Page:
Yellow Skin, Which Mask?
HUM309: Postcolonial Theory
Word Count: 3294
HUM309: Postcolonial Theory
Word Count: 3294
Black Skin, White Masks, originally published in 1952, is one of Frantz Fanon’s most important works in which he shares his own experiences to present a historical critique of the effects of racism on the human psyche. His psychoanalysis reveals the oppressed Black man to navigate his environment through the performance of White-ness. Borrowing from Fanon, in this essay I embark upon my own ethnographic journey, sharing my experiences to examine and critique the way in which Yellow-ness is constructed, produced, and denied. I finish by introducing Bhabha’s understanding of mimicry, and questioning whether it offers any relief to navigating the identities of Yellow-ness and White-ness.
Yellow Skin, White Masks
I am reclining in the bottom bunk of a chic yet intimate hostel dorm in a quiet suburb of Brussels. It is only late afternoon and the room is empty, but I have had a full week on my feet. I rest my battered soles and enjoy my novel. The door opens – a new guest; sandy hair, reddened skin, lugging a heavy rucksack. I hear him thank the hostel owner as the door closes – southeast England – I think to myself. Probably just north of London. Our eyes meet hesitantly and he gives me a cautious nod. This is the crucial juncture. In a not-so-subtle Scottish accent, I call to him: “Alright mate, how’s it going?” His eyes widen, a twitch of the eyebrows; his lips curl into a soft smile-in-recovery. It is the look of comfort and relief as he realises I am not the notorious Chinese tourist. Loud, rude, broken English. No, he sees that I am one of the good ones. I am almost like him. I am almost… white.
Growing up in northeast Scotland, nothing guided my identity more than the colour of my skin. This was not my choice, but this was how I was categorised, my identity determined for me.
“Jackie Chan! Jackie Chan!”
“Why are your eyes closed, ha-ha”
“Eww, you’re Chinese – you eat dog”
“So what if you did well in the exam? You don’t count, you’re Chinese”
To quote Fanon (2008), “An unfamiliar weight burdened me […] I was responsible at the same time for my body, for my race, for my ancestors” (pp. 83-84). My yellowness defined me; it marked me as an ‘Other’ to which “a thousand details, anecdotes, stories” (p. 84) could be gratuitously attached. I desired nothing more than to be a subject in my own right, to be judged as a human being, to no longer be yellow. I could never change my skin, but I could change my history, my culture, my mask. I neglected my Chinese studies – why should I study such a useless language (quite an ironic sentiment now) – and I immersed myself in English literature and European history; my bookcase was replete with names like Jane Austen, Saul Bellow, Winston Churchill… I underwent a crisis of self-image – any valid and active sense of self was eroded by dislocation and cultural denigration; my original personality (if I can even remember it!) suppressed, consciously and unconsciously, willingly and unwittingly, by a ‘superior’ cultural model.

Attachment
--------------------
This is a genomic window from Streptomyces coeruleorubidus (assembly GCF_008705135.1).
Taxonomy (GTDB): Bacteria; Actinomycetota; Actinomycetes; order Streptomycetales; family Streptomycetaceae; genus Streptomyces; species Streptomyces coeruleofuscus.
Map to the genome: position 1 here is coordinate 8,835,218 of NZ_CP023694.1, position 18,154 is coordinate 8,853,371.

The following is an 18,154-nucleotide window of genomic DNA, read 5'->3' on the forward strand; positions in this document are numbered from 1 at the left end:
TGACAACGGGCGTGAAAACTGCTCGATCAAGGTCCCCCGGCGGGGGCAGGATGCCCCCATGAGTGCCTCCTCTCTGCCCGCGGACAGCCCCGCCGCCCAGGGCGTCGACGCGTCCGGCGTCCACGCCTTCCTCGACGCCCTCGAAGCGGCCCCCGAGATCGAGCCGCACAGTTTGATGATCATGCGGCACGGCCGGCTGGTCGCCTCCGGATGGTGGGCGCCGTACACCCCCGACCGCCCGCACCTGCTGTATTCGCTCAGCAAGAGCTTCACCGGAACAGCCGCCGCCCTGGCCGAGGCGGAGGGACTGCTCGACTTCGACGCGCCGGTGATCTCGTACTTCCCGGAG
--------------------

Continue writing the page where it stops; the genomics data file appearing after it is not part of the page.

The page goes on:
But before we begin in earnest, and because I feel the need to explicate this, the scholars that I discuss write of blackness and the colonised. I am neither black nor do I live under colonial rule. Nor do I claim to equate my experience with theirs. But in contemporary Europe, a range of racially and culturally marginalised groups gather under the aegis of the Black. That is not to say we suffer the same oppressions, but to make it a common cause, a common identity of Otherness.